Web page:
However, the 2013 remuneration of Voser’s was higher than his peer Bob Dudley the CEO of BP, whose had his pay tripled to over $8.7 million.
Both CEO’s pay was below that of rival U.S. Exxon Mobil, whose CEO Rex Tillerson earned $40 million during 2012, according to figures available.
The head of the company’s remuneration committee said that the business performance for 2013 had been disappointing and that was reflected in the reward outcomes for the year.
The company said it also trimmed the new CEO’s base salary, to reflect the sentiment of the shareholder. Ben van Beurden the new CEO will have $1.95 million base salary.
Shell said it is using a new method to measure long-term incentive plans for a greater focus on capital efficiency. The company will use a relative return on the average capital employed for growth instead of a relative hydrocarbon production growth.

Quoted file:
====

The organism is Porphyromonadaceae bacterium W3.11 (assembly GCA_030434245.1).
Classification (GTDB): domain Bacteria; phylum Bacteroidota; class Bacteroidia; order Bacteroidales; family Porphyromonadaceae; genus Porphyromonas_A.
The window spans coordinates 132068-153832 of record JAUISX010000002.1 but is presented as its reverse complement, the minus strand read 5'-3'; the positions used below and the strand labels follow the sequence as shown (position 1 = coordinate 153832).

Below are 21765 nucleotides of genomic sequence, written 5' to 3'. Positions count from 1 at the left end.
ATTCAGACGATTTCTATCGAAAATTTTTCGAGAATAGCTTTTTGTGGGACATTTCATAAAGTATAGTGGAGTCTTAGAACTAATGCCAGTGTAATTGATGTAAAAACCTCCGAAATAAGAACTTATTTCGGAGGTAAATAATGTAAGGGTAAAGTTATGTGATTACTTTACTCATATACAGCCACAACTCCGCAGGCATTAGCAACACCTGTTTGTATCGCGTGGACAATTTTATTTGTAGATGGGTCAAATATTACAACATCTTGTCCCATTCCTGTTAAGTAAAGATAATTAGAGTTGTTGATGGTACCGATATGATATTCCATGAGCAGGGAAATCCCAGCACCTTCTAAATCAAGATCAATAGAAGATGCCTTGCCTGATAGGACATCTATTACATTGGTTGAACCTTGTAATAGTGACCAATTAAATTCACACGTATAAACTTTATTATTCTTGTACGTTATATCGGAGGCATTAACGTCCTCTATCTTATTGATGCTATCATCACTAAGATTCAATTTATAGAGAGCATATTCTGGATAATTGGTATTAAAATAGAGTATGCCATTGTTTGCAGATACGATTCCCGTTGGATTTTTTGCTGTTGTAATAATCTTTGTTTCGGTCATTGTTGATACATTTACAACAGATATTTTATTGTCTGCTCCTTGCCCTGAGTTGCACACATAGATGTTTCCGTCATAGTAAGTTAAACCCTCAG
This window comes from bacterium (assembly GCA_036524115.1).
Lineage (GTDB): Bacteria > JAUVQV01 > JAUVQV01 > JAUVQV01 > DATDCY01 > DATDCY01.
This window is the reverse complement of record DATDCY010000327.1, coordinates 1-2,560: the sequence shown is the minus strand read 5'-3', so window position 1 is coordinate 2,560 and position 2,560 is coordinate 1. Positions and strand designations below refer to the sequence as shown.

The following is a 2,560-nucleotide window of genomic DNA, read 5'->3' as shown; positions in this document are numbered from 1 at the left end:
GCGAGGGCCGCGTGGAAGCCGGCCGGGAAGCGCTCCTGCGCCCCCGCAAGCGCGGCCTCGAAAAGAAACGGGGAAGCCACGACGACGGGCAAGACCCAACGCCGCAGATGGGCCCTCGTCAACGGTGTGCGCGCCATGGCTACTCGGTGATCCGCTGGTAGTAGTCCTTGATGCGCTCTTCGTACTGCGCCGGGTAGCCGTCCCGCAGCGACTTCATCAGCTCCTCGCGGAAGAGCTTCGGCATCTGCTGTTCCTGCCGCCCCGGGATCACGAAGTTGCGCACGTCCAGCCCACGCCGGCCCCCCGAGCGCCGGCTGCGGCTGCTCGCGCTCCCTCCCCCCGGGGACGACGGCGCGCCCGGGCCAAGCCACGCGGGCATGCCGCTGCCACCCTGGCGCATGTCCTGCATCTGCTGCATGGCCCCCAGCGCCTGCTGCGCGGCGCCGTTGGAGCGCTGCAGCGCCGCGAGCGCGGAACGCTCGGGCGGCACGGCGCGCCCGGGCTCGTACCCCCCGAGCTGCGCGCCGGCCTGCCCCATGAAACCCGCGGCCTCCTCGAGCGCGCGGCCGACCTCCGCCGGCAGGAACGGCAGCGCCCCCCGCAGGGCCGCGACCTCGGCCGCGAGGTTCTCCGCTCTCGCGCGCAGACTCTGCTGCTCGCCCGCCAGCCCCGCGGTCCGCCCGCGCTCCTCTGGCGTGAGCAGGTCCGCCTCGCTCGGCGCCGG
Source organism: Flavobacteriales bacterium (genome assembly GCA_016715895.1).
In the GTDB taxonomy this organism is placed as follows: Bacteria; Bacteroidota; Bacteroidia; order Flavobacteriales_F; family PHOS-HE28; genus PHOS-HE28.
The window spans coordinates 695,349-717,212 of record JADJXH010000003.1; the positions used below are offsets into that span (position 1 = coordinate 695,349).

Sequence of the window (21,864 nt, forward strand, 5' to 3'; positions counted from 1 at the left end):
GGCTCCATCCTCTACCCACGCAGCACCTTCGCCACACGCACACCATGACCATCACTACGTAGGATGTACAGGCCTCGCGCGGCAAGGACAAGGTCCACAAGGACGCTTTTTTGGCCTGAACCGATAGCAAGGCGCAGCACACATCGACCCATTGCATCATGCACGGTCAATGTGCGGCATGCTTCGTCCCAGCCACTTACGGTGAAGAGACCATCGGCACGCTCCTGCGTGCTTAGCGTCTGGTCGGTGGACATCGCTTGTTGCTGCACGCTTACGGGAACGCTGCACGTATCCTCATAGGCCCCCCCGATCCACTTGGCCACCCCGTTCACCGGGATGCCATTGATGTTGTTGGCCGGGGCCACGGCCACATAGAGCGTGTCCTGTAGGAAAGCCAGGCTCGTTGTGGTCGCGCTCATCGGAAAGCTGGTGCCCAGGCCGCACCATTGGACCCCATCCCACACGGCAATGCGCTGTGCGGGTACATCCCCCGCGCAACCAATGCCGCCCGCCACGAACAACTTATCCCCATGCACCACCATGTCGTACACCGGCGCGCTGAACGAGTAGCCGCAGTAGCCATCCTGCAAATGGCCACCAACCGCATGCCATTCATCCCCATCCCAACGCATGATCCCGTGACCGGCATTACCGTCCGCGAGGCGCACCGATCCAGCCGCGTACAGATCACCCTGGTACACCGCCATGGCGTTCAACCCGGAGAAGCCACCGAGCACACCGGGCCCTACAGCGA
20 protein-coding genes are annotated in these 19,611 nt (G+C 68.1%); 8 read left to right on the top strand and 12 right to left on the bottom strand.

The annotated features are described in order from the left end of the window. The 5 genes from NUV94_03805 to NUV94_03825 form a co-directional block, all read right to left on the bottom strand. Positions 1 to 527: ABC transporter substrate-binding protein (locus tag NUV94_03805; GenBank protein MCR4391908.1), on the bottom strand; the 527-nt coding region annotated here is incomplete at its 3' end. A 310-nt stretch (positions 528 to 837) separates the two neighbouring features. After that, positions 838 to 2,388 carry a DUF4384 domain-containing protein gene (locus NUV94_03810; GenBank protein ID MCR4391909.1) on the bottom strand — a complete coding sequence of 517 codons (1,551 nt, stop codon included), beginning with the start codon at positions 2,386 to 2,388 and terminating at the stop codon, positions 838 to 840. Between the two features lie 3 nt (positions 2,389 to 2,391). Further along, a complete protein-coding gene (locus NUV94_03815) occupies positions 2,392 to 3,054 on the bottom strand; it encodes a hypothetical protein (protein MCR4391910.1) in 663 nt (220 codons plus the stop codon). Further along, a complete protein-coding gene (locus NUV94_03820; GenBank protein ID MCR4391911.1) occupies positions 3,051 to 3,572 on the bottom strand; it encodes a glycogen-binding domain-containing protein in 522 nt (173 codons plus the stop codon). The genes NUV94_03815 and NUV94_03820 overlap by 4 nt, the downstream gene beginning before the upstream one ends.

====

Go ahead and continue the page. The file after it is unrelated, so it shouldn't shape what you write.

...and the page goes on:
Incentive plans over the long term together with bonus plans that are deferred represented over half the complete pay for executives at Shell over the last two years.
Voser, who resigned from the role of CEO at 2013 year end, is now employed at Shell Switzerland until March 31, as an adviser to new CEO van Beurden. He likely will be paid over $730,000 for his work of three months.
Earnings for the largest petroleum conglomerates were hit during 2013 due to lower prices in crude oil and less use. The severe winter weather helped to increase the price of crude and heating oil and help the bottom line for the companies.